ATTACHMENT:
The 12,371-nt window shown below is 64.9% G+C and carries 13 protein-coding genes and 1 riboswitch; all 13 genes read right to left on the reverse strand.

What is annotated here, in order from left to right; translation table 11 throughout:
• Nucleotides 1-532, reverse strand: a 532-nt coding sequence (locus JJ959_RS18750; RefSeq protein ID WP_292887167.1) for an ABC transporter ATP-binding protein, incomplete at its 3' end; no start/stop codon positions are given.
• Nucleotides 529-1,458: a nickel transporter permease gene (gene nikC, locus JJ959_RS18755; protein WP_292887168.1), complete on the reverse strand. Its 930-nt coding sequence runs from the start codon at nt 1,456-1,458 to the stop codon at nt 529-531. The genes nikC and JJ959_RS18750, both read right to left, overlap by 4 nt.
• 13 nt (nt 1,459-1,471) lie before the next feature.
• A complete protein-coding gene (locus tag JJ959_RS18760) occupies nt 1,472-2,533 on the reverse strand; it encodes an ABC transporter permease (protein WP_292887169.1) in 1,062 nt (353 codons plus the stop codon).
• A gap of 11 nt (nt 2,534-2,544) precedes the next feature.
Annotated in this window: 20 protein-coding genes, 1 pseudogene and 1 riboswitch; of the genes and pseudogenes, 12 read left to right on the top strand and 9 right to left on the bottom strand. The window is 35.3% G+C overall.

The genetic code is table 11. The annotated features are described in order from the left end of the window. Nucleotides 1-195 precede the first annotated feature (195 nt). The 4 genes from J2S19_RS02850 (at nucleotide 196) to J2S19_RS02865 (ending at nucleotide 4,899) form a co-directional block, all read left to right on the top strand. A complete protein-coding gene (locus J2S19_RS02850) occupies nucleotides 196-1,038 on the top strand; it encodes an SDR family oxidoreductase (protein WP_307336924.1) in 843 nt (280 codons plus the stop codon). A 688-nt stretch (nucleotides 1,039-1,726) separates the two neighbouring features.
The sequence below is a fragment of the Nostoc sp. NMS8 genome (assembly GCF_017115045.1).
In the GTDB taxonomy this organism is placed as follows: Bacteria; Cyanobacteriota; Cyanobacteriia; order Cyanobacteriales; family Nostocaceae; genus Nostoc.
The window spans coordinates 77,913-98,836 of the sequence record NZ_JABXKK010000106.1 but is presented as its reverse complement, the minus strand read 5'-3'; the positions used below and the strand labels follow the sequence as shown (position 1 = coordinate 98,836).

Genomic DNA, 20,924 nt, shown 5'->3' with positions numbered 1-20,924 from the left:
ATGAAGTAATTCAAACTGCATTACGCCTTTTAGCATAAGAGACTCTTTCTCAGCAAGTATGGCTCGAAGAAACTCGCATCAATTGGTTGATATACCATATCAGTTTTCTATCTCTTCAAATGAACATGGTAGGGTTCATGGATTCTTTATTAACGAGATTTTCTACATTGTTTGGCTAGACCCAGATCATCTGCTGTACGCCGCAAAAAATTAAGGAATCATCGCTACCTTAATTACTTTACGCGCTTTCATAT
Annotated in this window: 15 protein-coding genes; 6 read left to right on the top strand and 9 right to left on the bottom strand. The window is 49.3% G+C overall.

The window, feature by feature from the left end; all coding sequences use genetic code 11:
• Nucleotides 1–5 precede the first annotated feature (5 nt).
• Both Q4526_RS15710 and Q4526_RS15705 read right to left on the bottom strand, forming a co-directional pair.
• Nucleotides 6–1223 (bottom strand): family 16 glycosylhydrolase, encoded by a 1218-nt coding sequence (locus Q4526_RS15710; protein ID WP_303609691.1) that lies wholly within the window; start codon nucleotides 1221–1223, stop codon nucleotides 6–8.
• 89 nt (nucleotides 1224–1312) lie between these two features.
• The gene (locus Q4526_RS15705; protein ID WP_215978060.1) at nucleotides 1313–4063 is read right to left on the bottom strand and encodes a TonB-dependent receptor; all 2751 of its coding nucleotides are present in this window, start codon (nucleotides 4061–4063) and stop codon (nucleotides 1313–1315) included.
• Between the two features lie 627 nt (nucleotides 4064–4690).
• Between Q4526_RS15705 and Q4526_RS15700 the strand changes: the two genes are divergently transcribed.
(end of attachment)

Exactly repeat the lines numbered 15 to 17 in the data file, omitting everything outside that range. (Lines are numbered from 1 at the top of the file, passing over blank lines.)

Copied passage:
Annotated in this window: 15 protein-coding genes; 6 read left to right on the top strand and 9 right to left on the bottom strand. The window is 49.3% G+C overall.

The window, feature by feature from the left end; all coding sequences use genetic code 11:
• Nucleotides 1–5 precede the first annotated feature (5 nt).